I haven’t read the book in around a year and I know I’m not mentioning so many perks, so again, read the book if you’re interested in learning more!  The biggest con is the mess, but really, isn’t feeding a baby and/or toddler messy regardless of how the food is delivered to them?  I reiterate what I said above – we all make the decisions that we feel are best for our child so if that means cereal at four months for you and your baby, you do that, mama (or dad!)!  Baby led weaning was simply the option we chose for introducing solids to Ava and we have been very, very happy with how it worked for our family.

How did you introduce solids to your kids?  What did you like or not like about the process?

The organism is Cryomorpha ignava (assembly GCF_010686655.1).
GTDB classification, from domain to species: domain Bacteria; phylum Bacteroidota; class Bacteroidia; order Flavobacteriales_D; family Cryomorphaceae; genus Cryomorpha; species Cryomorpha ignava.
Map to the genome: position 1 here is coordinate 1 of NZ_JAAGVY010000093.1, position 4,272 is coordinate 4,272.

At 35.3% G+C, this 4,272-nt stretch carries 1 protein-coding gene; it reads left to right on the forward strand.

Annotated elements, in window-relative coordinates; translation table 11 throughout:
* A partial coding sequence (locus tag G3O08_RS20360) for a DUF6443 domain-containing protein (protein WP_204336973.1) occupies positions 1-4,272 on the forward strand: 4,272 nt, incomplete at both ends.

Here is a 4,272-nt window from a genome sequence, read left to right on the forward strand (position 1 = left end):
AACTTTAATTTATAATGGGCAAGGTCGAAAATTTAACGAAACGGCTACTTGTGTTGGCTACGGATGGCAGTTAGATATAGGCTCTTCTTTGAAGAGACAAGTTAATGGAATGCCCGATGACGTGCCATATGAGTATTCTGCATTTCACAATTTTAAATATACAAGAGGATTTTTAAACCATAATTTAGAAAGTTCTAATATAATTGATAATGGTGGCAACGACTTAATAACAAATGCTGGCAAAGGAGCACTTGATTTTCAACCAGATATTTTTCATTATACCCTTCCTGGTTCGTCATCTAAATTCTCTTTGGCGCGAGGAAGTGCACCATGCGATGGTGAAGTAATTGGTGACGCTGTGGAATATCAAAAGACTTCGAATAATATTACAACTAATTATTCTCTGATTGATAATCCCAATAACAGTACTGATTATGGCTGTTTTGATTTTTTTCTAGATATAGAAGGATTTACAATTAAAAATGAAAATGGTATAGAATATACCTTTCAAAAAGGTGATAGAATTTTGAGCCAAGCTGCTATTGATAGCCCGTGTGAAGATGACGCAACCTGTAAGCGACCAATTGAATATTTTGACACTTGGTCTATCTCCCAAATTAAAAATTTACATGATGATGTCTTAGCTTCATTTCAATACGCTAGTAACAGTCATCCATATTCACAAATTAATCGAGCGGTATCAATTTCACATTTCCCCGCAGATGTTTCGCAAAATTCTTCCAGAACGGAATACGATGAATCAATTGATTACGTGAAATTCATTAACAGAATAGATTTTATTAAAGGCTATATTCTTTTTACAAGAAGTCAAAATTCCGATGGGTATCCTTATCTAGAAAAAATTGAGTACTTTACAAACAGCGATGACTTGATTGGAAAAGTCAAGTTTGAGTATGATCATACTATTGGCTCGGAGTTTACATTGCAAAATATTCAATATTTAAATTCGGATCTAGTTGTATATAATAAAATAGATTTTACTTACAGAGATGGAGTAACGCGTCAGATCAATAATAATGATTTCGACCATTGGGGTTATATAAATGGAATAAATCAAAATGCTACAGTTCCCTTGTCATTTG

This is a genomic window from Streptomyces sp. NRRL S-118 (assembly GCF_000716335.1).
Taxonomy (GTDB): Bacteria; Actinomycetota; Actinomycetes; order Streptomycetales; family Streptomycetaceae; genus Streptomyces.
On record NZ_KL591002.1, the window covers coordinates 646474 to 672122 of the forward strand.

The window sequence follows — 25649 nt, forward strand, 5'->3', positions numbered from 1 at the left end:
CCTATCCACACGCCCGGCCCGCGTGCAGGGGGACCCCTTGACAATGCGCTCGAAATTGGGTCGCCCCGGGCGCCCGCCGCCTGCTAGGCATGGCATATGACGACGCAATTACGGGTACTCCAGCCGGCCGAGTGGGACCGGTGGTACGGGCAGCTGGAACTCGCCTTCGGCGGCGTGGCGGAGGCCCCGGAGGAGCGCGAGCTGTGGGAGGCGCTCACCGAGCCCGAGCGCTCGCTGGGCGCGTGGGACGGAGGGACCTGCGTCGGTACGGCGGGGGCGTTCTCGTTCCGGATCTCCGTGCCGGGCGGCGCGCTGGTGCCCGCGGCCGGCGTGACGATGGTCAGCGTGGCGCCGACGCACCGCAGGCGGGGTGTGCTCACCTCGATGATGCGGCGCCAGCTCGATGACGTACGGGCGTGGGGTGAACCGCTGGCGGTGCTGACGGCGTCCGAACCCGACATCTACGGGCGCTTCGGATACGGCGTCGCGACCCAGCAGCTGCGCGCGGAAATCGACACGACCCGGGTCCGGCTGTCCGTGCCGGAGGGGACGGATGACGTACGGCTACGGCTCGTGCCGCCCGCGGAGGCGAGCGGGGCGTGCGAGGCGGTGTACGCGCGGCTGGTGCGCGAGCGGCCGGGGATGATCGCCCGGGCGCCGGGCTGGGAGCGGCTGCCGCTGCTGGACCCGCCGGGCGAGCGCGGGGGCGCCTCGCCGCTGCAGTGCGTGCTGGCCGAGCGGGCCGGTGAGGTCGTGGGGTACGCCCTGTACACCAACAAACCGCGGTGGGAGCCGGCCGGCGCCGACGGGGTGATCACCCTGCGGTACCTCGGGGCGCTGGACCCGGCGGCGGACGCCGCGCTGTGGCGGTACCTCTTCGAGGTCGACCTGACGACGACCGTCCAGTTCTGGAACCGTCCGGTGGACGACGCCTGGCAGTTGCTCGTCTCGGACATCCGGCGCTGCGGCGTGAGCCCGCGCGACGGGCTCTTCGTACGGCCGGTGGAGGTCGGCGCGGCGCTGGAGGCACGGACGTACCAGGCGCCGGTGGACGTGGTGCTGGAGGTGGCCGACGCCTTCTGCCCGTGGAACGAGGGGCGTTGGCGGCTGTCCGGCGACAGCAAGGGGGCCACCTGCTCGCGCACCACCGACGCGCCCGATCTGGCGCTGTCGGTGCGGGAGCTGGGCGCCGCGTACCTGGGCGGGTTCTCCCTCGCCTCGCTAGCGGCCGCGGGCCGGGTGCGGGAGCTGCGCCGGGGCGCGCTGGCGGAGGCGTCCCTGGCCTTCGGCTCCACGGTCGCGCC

Ava // fifteen months old.

Our little Ava is 15 months old!  Time, it is a flying.  We had her 15 month wellness check today (one shot, boo) and she weighed in at 18 pounds, 14 ounces (17th percentile), is 30 inches long (32nd percentile), and has a big head (75th percentile).  Our doctor said (loudly – Ava screams like a banshee as soon as she steps into those exam rooms) she’s doing great on all levels.  We wish that our doctor would ask to hang out with us in real life so that she could see first hand how smart, social, and calm Ava is when she’s not afraid that someone is going to jab a needle in her at any moment.